I am delighted to announce the launch of our first young adult science fiction eBook, a short story by a new author to us, David Fraser.
When cousin Vinny calls from Callisto, he offers dropouts Jimmy and Kevin a chance to get their butts off the couch and do a little adventuring. Oh, and there’s a chance to win megabucks too. Their eyes fill with dreams of fast cars and pretty girls.
Just one problem. They have to find the last of the robots first. Then they have to kill it.
‘The First Last Robot’ is a YA science fiction short story with a wickedly sly sense of humor. In older readers David Fraser’s story will spark happy memories of early Asimov and Heinlein juveniles. In paperback this would be about 20 pages.
The book is available priced 99c from amazon.com, and 86p from amazon.co.uk Normally at a book launch, I would state that it is available at Smashwords too and coming soon to other retailers. Not this time as I have decided to enroll The First Last Robot in the Kindle Owners’ Lending Library, part of the Amazon Prime program. This might help us reach a wider audience, or it might not. It is difficult to say without trying. The regrettable corollary is that Amazon demands that books enrolled in this program must not be available elsewhere.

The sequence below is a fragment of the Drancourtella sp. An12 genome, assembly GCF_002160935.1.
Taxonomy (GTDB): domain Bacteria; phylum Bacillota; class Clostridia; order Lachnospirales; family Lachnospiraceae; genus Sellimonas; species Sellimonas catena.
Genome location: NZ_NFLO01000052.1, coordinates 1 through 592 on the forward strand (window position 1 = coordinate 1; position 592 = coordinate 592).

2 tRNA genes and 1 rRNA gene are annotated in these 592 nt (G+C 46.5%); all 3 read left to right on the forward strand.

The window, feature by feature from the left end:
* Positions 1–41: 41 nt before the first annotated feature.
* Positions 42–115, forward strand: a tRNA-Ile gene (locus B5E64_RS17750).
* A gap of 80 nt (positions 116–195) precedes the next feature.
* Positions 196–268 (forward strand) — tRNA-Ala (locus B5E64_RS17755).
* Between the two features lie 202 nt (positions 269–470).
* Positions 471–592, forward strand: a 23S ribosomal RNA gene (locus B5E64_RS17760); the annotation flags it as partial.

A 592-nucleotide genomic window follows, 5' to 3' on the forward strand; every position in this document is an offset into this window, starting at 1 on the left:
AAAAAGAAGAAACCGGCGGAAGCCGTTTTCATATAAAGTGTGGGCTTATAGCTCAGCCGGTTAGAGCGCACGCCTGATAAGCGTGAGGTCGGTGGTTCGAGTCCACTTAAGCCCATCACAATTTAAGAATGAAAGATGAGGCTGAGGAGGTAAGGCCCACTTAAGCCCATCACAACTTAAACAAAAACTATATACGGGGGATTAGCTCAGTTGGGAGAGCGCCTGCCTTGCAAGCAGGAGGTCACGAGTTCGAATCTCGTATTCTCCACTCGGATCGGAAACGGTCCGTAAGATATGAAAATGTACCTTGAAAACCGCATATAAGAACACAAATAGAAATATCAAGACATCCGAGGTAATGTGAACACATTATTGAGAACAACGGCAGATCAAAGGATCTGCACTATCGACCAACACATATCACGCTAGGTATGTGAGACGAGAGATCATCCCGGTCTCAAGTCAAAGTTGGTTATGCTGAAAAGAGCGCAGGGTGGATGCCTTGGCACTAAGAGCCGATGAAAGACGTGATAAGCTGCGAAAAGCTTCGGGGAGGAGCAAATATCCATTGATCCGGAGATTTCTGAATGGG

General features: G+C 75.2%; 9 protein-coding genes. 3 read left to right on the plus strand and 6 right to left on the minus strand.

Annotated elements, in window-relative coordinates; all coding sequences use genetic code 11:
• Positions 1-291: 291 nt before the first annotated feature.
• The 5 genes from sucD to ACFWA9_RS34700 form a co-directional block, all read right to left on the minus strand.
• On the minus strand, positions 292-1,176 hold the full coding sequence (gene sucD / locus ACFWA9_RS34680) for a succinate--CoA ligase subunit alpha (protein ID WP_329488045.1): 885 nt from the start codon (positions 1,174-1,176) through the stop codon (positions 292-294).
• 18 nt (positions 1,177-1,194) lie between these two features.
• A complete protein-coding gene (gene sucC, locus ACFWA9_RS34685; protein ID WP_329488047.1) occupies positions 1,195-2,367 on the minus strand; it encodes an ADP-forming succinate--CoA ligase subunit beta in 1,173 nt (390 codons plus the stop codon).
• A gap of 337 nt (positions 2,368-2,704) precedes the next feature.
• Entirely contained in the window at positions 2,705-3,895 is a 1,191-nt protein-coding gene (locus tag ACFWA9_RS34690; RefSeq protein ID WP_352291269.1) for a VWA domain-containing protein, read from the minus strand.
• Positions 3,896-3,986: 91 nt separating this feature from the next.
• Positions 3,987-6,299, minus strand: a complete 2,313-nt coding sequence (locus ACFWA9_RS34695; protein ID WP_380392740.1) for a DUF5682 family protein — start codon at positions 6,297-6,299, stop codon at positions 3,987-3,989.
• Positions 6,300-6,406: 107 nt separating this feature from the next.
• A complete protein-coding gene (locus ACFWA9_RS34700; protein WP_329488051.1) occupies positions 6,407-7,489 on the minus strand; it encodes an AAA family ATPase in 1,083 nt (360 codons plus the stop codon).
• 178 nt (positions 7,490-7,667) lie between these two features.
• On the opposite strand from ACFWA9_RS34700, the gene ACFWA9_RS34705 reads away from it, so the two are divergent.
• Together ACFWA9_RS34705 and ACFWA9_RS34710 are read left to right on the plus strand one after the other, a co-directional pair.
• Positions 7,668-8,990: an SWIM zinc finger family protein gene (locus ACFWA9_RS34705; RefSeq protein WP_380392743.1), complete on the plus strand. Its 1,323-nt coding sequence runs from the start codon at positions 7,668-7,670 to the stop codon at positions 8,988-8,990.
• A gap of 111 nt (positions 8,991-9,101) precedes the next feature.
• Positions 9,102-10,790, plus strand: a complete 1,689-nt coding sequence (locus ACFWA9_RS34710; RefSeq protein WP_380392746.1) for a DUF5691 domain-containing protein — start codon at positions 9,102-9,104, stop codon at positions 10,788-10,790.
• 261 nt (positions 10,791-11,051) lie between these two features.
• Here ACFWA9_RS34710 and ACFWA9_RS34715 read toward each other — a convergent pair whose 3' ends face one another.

And, finally, welcome to David Fraser, who makes his Greyhart debut with this story. I’ll be adding an area to our website soon to introduce you to all our authors. But here is something now about David.
David Fraser, born in 1973 in Canandaigua, New York, stands six feet tall (1.83 meters for those of you who insist on using measurement systems that make sense) and has way too many college degrees. These include (in both chronological and alphabetical order): a Bachelor of Fine Arts from Syracuse University, a Bachelor of Science (Mathematics and Computer Science) from Emory & Henry College, and a Master of Science (Applied Mathematics) from Rochester Institute of Technology.
More importantly, he is the father to two daughters who do their best to make sure he has little time to write (it usually involves My Little Pony) (I mean the daughters are doing something involving My Little Pony; David Fraser doesn’t write about My Little Pony).
He likes cooking (he makes a mean New England Clam Chowder) and parentheses (who doesn’t?).